ADOLESCENTS (director/writer: Craig Johnson;
Westergaard; editor: Jennifer Lee;
music: Peter Golub;
cast: (Sam Bryant), Bret Loehr (Oliver Mitchell), Carr
Thompson (Jake), Linas Phillips (Slater), Davie-Blue
(Jericha), Laura Kai Chen (Amy), (Sharon Mitchell);
Runtime: 89; MPAA Rating: NR; producer: Thomas Woodrow; Flatiron Film;
"First-time director Craig Johnson hits the ball out of the park in this perceptive slacker-humored but bleak coming-of-age story."
Reviewed by Dennis Schwartz
First-time director Craig Johnson hits the ball out of the park in this perceptive slacker-humored but bleak coming-of-age story about an immature 34-year-old indie fringe rocker hitting rock bottom before he comes to grips with how far down he's sunk.
Struggling irresponsible Seattle musician Sam (Laura Kai ChenBret Loehrbe the chaperoneCarr Thompson
filmed on the Olympic Peninsula in Washington
and in the forests of the Cascades) the aging smart-ass rocker to act as if he were
one of the adolescents and not their better, as he
takes turns being repulsive, insecure and homophobic.
The film's pivotal
scene has the unaware pitiful Sam tell the fragile
boys a horror story about a rampage on the same beach
where they have pitched their tents for the night.
Then to show he's a complete asshole, Sam dons a
Halloween mask and enters the tent the boys are
sharing to scare them and finds them in an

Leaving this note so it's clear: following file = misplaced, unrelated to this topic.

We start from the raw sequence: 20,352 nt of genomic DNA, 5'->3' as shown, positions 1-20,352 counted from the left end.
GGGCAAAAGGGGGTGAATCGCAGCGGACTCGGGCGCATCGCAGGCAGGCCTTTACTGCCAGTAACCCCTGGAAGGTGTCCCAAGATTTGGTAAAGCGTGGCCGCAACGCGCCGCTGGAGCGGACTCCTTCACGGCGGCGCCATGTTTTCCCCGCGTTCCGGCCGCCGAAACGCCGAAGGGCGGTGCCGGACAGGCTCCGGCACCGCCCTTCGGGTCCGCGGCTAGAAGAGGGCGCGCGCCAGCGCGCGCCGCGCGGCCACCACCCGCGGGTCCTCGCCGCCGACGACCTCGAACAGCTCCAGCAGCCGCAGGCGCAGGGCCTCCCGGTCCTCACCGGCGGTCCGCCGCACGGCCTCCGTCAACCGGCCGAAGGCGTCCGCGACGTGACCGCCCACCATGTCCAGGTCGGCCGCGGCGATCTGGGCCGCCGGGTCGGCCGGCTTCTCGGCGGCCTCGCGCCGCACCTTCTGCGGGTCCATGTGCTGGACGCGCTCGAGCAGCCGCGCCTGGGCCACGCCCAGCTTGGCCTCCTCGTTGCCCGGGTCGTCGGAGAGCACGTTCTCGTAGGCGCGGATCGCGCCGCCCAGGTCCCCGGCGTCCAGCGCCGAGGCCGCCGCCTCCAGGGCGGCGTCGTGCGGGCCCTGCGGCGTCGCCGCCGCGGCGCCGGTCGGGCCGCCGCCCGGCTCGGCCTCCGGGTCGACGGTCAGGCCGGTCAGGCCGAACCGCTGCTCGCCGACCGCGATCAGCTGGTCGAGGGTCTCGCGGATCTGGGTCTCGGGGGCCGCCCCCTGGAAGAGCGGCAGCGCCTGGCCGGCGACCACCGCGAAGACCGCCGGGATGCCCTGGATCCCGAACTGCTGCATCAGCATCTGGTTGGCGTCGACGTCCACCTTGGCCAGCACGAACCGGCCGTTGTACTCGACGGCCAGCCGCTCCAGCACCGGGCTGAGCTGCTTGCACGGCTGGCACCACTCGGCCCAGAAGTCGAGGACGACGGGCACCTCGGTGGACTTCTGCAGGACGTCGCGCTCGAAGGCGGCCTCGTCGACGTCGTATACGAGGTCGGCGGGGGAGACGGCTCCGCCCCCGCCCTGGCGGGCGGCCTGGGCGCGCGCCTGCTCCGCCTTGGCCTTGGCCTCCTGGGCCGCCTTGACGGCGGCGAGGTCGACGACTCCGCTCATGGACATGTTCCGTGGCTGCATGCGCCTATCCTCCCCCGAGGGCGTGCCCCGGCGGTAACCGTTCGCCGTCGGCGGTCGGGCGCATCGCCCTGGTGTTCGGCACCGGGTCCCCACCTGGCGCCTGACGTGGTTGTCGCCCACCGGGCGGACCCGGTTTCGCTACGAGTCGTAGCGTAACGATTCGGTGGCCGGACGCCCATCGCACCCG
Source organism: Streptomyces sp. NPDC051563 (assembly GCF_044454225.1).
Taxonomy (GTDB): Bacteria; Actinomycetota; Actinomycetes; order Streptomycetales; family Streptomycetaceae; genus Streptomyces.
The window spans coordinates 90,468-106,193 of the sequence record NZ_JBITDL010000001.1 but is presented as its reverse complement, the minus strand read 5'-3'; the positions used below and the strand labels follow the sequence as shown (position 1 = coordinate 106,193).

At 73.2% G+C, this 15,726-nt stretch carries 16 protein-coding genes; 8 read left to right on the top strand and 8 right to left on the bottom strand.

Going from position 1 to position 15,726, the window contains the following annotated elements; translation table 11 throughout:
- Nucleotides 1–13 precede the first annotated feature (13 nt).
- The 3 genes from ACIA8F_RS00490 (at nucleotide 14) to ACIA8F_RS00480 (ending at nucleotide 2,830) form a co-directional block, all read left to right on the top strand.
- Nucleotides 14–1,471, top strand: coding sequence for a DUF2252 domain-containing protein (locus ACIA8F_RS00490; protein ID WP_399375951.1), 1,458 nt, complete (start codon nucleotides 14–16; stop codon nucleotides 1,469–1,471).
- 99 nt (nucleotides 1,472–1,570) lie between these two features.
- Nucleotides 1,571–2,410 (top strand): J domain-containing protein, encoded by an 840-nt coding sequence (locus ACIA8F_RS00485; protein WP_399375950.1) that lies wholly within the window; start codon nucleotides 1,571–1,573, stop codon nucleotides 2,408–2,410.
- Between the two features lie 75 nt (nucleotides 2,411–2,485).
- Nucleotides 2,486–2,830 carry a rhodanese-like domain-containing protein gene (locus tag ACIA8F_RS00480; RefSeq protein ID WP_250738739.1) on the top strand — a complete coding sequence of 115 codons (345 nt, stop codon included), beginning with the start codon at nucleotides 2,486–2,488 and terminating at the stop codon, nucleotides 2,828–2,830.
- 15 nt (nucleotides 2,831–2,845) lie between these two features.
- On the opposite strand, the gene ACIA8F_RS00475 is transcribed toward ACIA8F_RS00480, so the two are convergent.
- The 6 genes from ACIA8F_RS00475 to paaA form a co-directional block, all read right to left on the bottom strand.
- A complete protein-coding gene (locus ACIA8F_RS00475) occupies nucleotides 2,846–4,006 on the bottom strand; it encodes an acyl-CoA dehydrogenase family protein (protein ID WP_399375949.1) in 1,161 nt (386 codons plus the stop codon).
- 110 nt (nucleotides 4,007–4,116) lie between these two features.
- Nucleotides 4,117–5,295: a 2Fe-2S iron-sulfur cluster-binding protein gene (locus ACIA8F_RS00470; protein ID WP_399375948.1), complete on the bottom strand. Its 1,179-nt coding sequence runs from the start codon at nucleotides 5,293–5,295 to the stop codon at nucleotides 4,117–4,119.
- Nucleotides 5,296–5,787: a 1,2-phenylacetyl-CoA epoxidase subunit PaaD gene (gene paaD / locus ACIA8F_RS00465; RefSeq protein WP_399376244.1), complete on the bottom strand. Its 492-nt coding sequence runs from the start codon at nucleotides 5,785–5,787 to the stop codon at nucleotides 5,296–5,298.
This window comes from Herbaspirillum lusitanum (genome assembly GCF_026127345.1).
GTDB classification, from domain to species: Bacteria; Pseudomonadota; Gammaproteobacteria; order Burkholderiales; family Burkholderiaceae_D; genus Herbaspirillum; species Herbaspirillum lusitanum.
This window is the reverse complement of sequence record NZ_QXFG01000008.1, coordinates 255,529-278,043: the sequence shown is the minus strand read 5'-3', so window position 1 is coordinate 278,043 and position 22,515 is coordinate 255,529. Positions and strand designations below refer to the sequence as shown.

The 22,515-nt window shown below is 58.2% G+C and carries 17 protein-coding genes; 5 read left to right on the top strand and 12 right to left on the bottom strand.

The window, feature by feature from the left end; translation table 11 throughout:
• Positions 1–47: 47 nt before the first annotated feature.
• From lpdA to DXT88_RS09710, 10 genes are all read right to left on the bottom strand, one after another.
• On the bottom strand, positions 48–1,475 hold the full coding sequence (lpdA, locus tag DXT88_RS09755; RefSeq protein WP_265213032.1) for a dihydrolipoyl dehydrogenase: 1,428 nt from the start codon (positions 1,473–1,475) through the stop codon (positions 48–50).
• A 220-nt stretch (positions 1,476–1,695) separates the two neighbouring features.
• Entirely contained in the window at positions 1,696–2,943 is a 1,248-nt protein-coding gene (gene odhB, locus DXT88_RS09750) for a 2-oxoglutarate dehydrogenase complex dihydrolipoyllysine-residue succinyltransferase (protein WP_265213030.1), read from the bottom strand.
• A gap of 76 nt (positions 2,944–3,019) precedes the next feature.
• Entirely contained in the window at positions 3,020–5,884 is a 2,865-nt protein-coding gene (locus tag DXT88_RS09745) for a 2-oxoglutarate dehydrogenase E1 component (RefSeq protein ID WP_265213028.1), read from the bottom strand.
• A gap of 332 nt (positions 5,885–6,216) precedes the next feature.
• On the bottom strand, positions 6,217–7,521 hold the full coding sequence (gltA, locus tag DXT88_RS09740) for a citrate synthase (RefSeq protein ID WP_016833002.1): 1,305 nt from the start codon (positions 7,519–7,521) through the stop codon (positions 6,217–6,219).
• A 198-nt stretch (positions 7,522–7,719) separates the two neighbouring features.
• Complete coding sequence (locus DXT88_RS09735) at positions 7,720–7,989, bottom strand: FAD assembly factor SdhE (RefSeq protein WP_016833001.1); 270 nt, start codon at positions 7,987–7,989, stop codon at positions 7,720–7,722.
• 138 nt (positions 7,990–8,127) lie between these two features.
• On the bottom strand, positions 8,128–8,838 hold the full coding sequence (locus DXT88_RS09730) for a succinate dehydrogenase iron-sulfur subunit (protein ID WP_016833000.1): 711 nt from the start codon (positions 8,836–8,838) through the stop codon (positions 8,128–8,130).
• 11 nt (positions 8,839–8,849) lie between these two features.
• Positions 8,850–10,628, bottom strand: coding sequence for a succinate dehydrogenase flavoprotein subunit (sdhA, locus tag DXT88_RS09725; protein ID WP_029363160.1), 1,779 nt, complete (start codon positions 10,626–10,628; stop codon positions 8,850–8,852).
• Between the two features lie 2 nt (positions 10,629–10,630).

experimental kiss. The incensed and embarrassed Oliver
turns on Jake, who runs away. When he doesn't return
that night, Oliver and Sam search the woods for Jake
the next day and the inexperienced outdoors-men get
lost. There are physical dangers in the forest, but
the film is more concerned with the resiliency of the
three boys and how this eye-opening experience will be
used to allow them to gain self-knowledge.
The mumblecore school indie
is rich in small details about living in a modern-day
pop culture world, love for slackers and gets assured
performances from its talented cast. The wired
performance by Duplass being realistic, smart and
kick-ass. Even though there are no answers
forthcoming, it feels right it entered such dark turf
and that it asks tough questions of all three male
leads about manhood.
REVIEWED ON 11/2/2011 GRADE: B+
Dennis Schwartz: "Ozus' World Movie Reviews"
© ALL RIGHTS RESERVED DENNIS SCHWARTZ